This third-year architecture, landscape, and urbanism studio, explores “Metropolitan Materials” for work and life beyond the Anthropocene: Materials used in the construction and/or in the life in cities and city regions of present and future. Boston is one of the oldest cities in the new world and a future oriented innovation hub. It is our tool to research, to visit, and to conceptualize urban, landscape and architectural materiality beyond the Anthropocene.
The studio is a collaboration with the Boston Architectural College BAC, where students on both sides work with the same brief.
Boston – Alternative baseline
The one-week excursion to Boston in February 2023 opened our eyes. It questioned our European perspective on past, present, and future. Where seeing new things and talking with teachers, students, and Bostonians were equally important in understanding the city and its culture. The students became aware that Boston felt familiar to a European city, but at the same time felt widely different. The ongoing harbour transformation at the Fort Point Channel follows strong commercial powers with limited public authority leverage. Design studios like Stoss, Perkins Will and Halverson balance advocacy for climate change adaptation with the complexity to serve multiple stakeholders. Forest Hills Cemetery, Olmsted’s historic urban park system and the Arnold Arboretum are reminders of the boldness of innovative designers and their patrons in the past. Harvard and MIT are history and future acting out live. The Peabody Essex Museum in Salem finally gave some answers to our questions on indigenous culture before the European settlers’ arrival and destruction 400 years ago.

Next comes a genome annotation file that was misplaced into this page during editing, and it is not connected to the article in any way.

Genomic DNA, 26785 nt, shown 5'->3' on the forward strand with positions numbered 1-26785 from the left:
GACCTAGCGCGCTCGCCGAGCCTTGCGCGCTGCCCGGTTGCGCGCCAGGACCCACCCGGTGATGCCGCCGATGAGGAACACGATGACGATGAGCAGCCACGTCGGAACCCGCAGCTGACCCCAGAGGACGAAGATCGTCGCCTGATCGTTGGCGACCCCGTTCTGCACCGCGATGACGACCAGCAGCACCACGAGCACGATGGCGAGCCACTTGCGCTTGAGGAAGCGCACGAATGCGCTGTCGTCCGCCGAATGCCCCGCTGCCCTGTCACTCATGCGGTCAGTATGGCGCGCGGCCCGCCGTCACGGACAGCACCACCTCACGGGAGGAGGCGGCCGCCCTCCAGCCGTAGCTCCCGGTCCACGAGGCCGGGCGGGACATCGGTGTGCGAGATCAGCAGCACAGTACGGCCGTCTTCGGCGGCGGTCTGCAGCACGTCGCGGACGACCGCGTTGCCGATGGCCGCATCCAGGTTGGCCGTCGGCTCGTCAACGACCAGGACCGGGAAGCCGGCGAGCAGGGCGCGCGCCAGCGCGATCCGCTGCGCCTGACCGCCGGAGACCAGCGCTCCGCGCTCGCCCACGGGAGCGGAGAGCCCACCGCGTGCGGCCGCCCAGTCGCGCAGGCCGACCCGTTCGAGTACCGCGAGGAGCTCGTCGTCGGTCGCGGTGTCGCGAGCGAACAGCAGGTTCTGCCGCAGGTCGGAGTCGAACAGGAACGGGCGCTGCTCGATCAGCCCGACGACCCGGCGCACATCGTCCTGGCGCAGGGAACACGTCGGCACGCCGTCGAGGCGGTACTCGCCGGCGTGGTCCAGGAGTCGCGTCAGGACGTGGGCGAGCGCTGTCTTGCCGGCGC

The BAC treated us with rich feedback and knowledge from faculty and directors – and with yummy pizzas. We experienced a memorable show of Balkrishna Doshi’s Pritzker prize winning oeuvre, commissioned by the BAC. Some students still had energy for a massive extra day trip to New York.
Full of impressions and productive questions, the students have elaborated their own hypothesis on Metropolitan Materials, ranging from building a wood culture, new coastal islands, an urban forest system, regeneration of disadvantaged neighbourhoods, climate haven neighbourhoods, and utilizing Boston built form itself as soil for new biotopes.
Tutors: Remco van der Togt, Martin Probst